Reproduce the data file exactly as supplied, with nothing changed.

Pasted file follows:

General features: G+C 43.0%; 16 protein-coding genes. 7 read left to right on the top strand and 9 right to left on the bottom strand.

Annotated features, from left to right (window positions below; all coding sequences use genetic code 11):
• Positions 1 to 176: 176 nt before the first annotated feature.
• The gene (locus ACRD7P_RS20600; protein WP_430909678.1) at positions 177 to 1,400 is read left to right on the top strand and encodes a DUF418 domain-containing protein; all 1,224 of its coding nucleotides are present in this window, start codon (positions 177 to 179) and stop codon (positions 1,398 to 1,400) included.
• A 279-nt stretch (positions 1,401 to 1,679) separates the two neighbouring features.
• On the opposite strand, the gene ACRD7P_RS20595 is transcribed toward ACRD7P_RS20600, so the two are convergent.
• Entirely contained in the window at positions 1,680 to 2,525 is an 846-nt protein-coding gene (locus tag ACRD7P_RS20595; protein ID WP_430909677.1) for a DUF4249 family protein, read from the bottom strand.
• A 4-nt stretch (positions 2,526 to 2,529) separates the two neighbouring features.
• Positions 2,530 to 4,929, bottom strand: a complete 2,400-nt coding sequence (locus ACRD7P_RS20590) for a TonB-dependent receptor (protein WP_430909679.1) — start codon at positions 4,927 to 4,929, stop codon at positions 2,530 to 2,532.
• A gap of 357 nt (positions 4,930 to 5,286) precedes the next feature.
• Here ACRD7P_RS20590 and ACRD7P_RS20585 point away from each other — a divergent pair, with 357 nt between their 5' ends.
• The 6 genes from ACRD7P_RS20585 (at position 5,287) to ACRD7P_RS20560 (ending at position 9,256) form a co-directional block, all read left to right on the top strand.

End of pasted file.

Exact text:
General features: G+C 43.0%; 16 protein-coding genes. 7 read left to right on the top strand and 9 right to left on the bottom strand.

Annotated features, from left to right (window positions below; all coding sequences use genetic code 11):
• Positions 1 to 176: 176 nt before the first annotated feature.
• The gene (locus ACRD7P_RS20600; protein WP_430909678.1) at positions 177 to 1,400 is read left to right on the top strand and encodes a DUF418 domain-containing protein; all 1,224 of its coding nucleotides are present in this window, start codon (positions 177 to 179) and stop codon (positions 1,398 to 1,400) included.
• A 279-nt stretch (positions 1,401 to 1,679) separates the two neighbouring features.
• On the opposite strand, the gene ACRD7P_RS20595 is transcribed toward ACRD7P_RS20600, so the two are convergent.
• Entirely contained in the window at positions 1,680 to 2,525 is an 846-nt protein-coding gene (locus tag ACRD7P_RS20595; protein ID WP_430909677.1) for a DUF4249 family protein, read from the bottom strand.
• A 4-nt stretch (positions 2,526 to 2,529) separates the two neighbouring features.
• Positions 2,530 to 4,929, bottom strand: a complete 2,400-nt coding sequence (locus ACRD7P_RS20590) for a TonB-dependent receptor (protein WP_430909679.1) — start codon at positions 4,927 to 4,929, stop codon at positions 2,530 to 2,532.
• A gap of 357 nt (positions 4,930 to 5,286) precedes the next feature.
• Here ACRD7P_RS20590 and ACRD7P_RS20585 point away from each other — a divergent pair, with 357 nt between their 5' ends.
• The 6 genes from ACRD7P_RS20585 (at position 5,287) to ACRD7P_RS20560 (ending at position 9,256) form a co-directional block, all read left to right on the top strand.